OT helps students build “foundational skills” that affect their ability to function throughout the school day, says occupational therapist Robyn Chu. These can include posture, core strength, visual perception, sensory processing, and handwriting or other fine motor skills.
Chu says all of the exercises that OTs use with students in a face-to-face setting “can happen in a virtual environment,” too.
For example, a common OT practice involves modeling correct behaviors or techniques for students. An OT and his or her student might both be sculpting putty at the same time, and the OT can demonstrate the activity first and then walk the student through its proper execution.
Other exercises involve games that students can play on a computer—such as navigating an online maze by manipulating the cursor on their screen to practice fine motor skills.
PresenceLearning has been piloting the service with an initial cohort of about 10 online OTs, all of whom have a master’s degree in their field. These therapists have access to the company’s content management system, which includes a repository of online activities they can use with students—and OTs can upload activities they’ve developed themselves, for use by anyone else.
The company announced its new online OT service in what it called a “soft launch” during the Texas Computer Education Association conference in February, and it expects a full rollout of the service to schools this fall.
Whitehead says the service is priced at an hourly rate that “matches or beats the local rate” for OTs in a school district’s area.
“This is … about providing more flexible access” to OT services for students and the schools that serve them, he says, adding that some older students might appreciate the privacy that comes with having OT delivered online.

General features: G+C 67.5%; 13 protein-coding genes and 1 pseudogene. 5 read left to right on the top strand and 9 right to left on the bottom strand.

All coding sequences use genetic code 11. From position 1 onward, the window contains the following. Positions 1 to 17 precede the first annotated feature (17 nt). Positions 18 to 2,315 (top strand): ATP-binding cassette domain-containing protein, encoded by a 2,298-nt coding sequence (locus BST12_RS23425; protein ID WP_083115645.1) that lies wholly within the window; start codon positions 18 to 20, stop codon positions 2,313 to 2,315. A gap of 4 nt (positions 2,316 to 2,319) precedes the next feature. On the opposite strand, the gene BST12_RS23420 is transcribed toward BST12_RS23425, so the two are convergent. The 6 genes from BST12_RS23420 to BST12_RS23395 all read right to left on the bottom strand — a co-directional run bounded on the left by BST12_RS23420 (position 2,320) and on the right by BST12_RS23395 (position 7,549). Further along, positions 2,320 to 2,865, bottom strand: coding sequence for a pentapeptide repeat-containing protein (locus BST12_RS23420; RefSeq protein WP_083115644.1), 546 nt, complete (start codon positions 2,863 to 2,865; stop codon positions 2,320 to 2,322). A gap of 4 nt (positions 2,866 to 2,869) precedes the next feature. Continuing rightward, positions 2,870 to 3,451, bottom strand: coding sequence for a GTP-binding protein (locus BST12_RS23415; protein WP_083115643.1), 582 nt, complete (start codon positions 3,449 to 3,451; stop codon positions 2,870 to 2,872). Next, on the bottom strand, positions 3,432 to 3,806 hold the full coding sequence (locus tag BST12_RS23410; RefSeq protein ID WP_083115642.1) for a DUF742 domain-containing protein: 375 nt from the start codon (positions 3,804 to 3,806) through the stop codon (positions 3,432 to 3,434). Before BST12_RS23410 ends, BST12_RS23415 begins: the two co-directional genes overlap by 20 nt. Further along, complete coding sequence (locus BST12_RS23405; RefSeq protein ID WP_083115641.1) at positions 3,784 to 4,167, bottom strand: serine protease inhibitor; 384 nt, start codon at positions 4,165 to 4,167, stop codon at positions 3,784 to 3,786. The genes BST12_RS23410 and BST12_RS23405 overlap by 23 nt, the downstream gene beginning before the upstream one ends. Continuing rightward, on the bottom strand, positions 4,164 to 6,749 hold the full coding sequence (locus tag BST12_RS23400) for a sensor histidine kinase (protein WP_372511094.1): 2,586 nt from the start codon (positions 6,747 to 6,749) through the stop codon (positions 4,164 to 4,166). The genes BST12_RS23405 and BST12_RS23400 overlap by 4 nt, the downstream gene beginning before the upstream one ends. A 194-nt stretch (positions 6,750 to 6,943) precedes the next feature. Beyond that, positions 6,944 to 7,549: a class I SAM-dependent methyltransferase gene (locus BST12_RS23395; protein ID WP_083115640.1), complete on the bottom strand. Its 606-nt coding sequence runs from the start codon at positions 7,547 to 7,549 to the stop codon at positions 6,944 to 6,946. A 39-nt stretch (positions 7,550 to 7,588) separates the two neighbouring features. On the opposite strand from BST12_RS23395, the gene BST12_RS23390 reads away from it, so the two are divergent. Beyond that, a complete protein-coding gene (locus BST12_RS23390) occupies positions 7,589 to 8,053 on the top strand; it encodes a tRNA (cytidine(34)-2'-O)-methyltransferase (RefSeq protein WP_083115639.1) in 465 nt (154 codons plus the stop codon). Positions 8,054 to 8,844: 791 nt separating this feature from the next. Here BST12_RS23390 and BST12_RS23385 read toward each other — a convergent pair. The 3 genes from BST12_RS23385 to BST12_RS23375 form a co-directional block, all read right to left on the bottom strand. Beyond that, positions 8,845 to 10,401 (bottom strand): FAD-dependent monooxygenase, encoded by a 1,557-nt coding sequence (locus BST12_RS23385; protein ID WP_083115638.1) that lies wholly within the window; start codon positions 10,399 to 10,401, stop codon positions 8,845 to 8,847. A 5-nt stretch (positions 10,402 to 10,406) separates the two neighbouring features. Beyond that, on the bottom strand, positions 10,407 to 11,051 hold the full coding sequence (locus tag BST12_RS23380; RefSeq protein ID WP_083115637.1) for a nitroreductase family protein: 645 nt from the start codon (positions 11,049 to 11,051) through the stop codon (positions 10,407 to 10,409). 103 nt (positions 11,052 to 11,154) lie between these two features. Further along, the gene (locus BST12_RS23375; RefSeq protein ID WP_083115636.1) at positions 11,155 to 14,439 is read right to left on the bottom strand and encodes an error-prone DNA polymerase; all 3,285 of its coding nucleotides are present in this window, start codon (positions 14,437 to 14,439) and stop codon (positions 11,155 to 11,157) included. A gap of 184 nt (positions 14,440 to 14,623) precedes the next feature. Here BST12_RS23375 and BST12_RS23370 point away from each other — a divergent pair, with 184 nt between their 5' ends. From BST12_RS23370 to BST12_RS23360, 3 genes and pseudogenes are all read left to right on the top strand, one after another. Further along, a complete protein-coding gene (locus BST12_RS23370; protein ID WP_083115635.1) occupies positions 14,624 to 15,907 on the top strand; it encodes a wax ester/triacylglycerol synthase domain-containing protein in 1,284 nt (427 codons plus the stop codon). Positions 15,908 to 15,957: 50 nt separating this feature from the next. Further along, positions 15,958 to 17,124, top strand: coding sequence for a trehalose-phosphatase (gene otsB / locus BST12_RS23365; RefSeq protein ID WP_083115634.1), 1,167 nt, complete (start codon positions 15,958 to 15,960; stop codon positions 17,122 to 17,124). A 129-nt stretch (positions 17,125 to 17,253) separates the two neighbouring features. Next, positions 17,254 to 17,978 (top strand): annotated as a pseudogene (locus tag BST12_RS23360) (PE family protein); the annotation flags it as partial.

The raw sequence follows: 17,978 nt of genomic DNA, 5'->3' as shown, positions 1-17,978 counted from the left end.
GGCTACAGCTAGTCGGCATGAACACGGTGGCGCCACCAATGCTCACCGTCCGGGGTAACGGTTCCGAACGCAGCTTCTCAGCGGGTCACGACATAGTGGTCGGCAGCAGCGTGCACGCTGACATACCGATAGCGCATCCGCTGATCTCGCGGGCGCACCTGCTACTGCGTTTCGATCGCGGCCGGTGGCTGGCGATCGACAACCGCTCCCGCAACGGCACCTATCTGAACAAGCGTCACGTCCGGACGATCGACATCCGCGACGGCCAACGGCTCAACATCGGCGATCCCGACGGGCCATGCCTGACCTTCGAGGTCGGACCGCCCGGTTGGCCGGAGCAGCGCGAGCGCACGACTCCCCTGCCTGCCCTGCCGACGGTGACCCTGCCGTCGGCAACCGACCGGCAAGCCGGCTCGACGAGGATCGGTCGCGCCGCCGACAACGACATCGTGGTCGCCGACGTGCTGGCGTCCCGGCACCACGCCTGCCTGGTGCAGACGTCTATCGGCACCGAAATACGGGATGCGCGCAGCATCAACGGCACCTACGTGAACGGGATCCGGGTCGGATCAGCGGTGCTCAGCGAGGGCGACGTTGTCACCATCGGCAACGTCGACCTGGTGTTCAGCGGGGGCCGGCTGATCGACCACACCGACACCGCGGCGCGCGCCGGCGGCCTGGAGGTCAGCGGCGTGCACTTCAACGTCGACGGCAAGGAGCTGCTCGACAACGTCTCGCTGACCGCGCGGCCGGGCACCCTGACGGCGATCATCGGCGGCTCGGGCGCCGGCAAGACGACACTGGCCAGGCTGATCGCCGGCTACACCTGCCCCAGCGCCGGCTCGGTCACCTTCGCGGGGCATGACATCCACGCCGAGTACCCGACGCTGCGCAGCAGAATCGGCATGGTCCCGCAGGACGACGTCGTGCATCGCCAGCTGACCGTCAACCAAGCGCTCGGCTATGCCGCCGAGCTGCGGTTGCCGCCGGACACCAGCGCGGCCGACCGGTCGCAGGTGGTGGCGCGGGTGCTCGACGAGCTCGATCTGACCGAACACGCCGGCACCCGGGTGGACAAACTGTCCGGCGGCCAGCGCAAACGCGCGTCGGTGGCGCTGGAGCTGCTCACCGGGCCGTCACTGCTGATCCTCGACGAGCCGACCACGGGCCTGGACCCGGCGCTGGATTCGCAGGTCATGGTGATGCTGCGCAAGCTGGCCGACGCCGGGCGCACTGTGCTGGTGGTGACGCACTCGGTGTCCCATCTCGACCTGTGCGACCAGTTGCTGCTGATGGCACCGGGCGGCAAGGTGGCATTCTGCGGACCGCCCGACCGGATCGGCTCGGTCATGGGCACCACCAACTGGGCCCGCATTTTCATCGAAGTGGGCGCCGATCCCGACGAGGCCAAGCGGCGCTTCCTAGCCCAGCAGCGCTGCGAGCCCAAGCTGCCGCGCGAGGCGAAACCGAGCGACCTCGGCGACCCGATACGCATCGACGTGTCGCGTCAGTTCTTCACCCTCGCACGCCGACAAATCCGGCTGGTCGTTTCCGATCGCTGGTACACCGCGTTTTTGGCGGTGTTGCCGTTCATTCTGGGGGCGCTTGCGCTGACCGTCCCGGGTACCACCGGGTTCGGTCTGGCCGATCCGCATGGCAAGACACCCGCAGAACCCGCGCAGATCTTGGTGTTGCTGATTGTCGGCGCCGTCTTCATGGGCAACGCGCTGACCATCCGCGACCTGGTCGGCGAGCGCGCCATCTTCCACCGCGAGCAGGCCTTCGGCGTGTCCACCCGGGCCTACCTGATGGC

PresenceLearning will ship all materials needed for the exercises to the student’s school; all the student needs is a computer with a webcam and internet access.
The Columbia Basin Health Association, which serves a rural area of Washington state, has struggled to provide reliable OT services to local families, says Leo Gaeta, program director for early intervention services. Therapists often have to drive a few hours to meet with students, and if the weather is spotty, they might have to cancel appointments.
“We were looking for a model of care that would complement the needs of our families,” Gaeta says.
He says CBHA officials initially had some concerns about how well OT services would translate in an online environment—but the families of children in the program have embraced it.
They “appreciate not having to travel” to receive service, Gaeta notes, adding: “We’re happy with the way the program is working for us.”
Follow eSchool News Editor in Chief Dennis Pierce on Twitter at @eSN_Dennis.
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